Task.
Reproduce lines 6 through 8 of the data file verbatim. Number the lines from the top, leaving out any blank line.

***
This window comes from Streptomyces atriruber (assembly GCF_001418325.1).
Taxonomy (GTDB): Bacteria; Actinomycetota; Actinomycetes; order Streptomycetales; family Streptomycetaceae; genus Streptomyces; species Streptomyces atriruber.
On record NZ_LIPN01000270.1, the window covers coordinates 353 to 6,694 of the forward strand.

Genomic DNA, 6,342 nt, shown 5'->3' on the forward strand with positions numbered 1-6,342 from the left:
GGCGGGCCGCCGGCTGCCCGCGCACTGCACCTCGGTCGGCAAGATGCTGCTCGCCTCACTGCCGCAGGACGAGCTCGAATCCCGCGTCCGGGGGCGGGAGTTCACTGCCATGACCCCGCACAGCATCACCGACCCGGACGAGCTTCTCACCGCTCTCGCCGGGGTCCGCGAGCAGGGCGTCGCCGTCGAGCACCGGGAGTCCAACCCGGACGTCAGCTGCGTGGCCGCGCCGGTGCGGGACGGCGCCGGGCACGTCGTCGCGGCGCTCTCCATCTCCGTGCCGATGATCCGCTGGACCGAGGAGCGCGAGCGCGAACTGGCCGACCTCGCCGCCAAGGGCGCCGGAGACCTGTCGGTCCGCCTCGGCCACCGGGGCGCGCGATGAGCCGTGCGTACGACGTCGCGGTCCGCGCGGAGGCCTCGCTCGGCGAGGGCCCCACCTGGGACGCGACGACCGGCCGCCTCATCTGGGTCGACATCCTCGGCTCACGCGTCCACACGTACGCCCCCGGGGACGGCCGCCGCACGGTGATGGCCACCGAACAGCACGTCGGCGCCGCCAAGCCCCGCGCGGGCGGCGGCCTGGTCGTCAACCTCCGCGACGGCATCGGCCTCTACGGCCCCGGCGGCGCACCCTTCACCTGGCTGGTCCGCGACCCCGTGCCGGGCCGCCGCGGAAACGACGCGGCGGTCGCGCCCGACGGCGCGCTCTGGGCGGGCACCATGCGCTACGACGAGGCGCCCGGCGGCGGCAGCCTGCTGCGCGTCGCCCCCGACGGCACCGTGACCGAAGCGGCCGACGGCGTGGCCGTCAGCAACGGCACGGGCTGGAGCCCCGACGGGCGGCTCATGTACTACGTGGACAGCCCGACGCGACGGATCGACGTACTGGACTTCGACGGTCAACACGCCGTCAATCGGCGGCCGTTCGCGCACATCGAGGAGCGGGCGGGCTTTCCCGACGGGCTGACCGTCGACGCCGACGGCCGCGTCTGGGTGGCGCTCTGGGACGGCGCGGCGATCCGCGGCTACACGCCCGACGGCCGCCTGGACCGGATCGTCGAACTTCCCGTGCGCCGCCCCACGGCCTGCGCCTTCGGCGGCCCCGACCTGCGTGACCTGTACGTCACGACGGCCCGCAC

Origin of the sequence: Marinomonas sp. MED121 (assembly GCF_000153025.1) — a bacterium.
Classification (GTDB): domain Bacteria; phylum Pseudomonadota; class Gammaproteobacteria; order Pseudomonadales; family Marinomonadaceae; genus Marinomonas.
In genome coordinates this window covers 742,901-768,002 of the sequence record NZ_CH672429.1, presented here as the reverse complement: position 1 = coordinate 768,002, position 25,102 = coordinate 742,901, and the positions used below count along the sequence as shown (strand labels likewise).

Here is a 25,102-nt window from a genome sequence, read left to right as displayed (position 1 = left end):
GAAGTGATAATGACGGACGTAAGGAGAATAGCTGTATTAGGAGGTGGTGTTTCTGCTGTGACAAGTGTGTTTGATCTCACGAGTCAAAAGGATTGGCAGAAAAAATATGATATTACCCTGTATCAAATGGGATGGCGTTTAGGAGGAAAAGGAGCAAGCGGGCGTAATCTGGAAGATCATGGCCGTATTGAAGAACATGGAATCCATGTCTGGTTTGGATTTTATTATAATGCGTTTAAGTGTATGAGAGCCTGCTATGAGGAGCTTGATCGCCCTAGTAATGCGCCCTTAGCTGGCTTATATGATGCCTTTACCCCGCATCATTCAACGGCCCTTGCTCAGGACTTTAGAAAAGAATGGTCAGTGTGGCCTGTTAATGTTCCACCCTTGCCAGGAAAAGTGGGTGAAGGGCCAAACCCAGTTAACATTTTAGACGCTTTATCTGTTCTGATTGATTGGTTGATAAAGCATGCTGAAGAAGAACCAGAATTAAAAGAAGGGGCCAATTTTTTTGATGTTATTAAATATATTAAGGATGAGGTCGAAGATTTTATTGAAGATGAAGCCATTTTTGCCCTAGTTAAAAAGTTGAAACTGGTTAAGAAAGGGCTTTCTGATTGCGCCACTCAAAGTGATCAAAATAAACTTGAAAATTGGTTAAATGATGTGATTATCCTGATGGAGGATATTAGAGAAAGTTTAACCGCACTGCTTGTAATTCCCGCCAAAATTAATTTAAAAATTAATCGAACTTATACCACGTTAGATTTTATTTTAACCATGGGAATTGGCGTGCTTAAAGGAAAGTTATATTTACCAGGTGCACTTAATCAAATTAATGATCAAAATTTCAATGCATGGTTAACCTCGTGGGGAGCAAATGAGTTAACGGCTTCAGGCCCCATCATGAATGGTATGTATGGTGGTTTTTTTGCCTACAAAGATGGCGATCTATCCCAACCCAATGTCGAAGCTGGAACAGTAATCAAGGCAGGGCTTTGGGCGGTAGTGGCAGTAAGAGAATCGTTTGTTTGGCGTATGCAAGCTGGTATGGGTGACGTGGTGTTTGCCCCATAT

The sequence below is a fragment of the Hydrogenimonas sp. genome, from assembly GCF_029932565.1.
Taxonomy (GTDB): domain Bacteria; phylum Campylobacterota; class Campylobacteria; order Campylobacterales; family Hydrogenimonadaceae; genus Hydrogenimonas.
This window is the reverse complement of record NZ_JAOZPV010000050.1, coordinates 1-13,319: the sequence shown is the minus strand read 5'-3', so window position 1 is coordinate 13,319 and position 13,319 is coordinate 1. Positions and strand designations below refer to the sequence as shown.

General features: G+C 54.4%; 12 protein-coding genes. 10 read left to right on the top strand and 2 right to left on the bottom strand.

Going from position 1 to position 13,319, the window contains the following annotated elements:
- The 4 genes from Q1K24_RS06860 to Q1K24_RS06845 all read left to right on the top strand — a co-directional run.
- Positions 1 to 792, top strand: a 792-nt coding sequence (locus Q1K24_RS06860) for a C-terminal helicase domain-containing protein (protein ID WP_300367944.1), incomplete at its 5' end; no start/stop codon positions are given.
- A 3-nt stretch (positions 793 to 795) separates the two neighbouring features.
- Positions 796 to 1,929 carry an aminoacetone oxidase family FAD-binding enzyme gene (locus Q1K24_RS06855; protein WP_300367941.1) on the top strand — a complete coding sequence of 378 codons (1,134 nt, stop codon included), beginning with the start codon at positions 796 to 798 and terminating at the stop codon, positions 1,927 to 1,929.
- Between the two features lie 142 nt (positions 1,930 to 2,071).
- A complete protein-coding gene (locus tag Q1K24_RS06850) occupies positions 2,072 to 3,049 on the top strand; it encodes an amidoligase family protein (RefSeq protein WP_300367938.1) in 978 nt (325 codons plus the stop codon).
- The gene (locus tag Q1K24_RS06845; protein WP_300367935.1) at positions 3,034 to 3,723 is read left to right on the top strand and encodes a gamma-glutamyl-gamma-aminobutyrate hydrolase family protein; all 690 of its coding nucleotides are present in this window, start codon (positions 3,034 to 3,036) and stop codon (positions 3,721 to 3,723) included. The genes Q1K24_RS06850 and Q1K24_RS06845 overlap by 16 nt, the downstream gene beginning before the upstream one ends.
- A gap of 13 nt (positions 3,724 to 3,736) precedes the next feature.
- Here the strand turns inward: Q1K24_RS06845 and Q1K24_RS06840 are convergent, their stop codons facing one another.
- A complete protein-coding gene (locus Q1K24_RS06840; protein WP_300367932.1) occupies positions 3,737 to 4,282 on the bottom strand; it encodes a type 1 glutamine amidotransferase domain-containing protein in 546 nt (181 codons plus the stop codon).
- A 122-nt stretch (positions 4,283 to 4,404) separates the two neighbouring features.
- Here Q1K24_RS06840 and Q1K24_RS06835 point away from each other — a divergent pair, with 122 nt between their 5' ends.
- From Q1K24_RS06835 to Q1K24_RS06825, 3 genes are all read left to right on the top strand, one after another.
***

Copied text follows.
Origin of the sequence: Marinomonas sp. MED121 (assembly GCF_000153025.1) — a bacterium.
Classification (GTDB): domain Bacteria; phylum Pseudomonadota; class Gammaproteobacteria; order Pseudomonadales; family Marinomonadaceae; genus Marinomonas.
In genome coordinates this window covers 742,901-768,002 of the sequence record NZ_CH672429.1, presented here as the reverse complement: position 1 = coordinate 768,002, position 25,102 = coordinate 742,901, and the positions used below count along the sequence as shown (strand labels likewise).